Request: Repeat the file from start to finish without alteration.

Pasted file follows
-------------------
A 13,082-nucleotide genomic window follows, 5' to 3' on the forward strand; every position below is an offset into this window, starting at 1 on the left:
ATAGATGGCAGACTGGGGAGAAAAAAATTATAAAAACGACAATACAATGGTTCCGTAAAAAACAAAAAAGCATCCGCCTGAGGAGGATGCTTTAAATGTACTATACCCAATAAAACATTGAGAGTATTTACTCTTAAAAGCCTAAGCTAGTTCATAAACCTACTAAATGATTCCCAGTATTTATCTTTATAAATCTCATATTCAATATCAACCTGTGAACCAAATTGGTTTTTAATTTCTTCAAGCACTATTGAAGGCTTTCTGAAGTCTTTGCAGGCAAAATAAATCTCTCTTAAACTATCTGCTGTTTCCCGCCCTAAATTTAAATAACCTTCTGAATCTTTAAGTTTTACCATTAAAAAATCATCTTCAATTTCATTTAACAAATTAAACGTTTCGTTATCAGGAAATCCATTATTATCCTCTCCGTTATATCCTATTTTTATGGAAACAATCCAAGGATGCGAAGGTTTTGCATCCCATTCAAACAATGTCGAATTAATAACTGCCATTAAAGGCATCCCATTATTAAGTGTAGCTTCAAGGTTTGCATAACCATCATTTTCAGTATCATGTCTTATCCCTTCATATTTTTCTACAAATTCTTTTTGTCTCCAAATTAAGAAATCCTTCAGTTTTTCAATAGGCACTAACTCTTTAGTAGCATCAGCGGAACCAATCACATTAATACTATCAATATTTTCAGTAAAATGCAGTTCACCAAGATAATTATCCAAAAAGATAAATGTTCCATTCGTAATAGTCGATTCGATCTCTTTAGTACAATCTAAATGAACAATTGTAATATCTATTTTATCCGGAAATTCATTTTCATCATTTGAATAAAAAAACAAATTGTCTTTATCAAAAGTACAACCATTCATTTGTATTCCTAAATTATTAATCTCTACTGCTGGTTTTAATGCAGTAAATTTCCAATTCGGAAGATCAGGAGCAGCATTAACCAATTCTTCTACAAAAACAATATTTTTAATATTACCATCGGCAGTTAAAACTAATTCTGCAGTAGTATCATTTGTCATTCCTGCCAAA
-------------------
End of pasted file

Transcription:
A 13,082-nucleotide genomic window follows, 5' to 3' on the forward strand; every position below is an offset into this window, starting at 1 on the left:
ATAGATGGCAGACTGGGGAGAAAAAAATTATAAAAACGACAATACAATGGTTCCGTAAAAAACAAAAAAGCATCCGCCTGAGGAGGATGCTTTAAATGTACTATACCCAATAAAACATTGAGAGTATTTACTCTTAAAAGCCTAAGCTAGTTCATAAACCTACTAAATGATTCCCAGTATTTATCTTTATAAATCTCATATTCAATATCAACCTGTGAACCAAATTGGTTTTTAATTTCTTCAAGCACTATTGAAGGCTTTCTGAAGTCTTTGCAGGCAAAATAAATCTCTCTTAAACTATCTGCTGTTTCCCGCCCTAAATTTAAATAACCTTCTGAATCTTTAAGTTTTACCATTAAAAAATCATCTTCAATTTCATTTAACAAATTAAACGTTTCGTTATCAGGAAATCCATTATTATCCTCTCCGTTATATCCTATTTTTATGGAAACAATCCAAGGATGCGAAGGTTTTGCATCCCATTCAAACAATGTCGAATTAATAACTGCCATTAAAGGCATCCCATTATTAAGTGTAGCTTCAAGGTTTGCATAACCATCATTTTCAGTATCATGTCTTATCCCTTCATATTTTTCTACAAATTCTTTTTGTCTCCAAATTAAGAAATCCTTCAGTTTTTCAATAGGCACTAACTCTTTAGTAGCATCAGCGGAACCAATCACATTAATACTATCAATATTTTCAGTAAAATGCAGTTCACCAAGATAATTATCCAAAAAGATAAATGTTCCATTCGTAATAGTCGATTCGATCTCTTTAGTACAATCTAAATGAACAATTGTAATATCTATTTTATCCGGAAATTCATTTTCATCATTTGAATAAAAAAACAAATTGTCTTTATCAAAAGTACAACCATTCATTTGTATTCCTAAATTATTAATCTCTACTGCTGGTTTTAATGCAGTAAATTTCCAATTCGGAAGATCAGGAGCAGCATTAACCAATTCTTCTACAAAAACAATATTTTTAATATTACCATCGGCAGTTAAAACTAATTCTGCAGTAGTATCATTTGTCATTCCTGCCAAA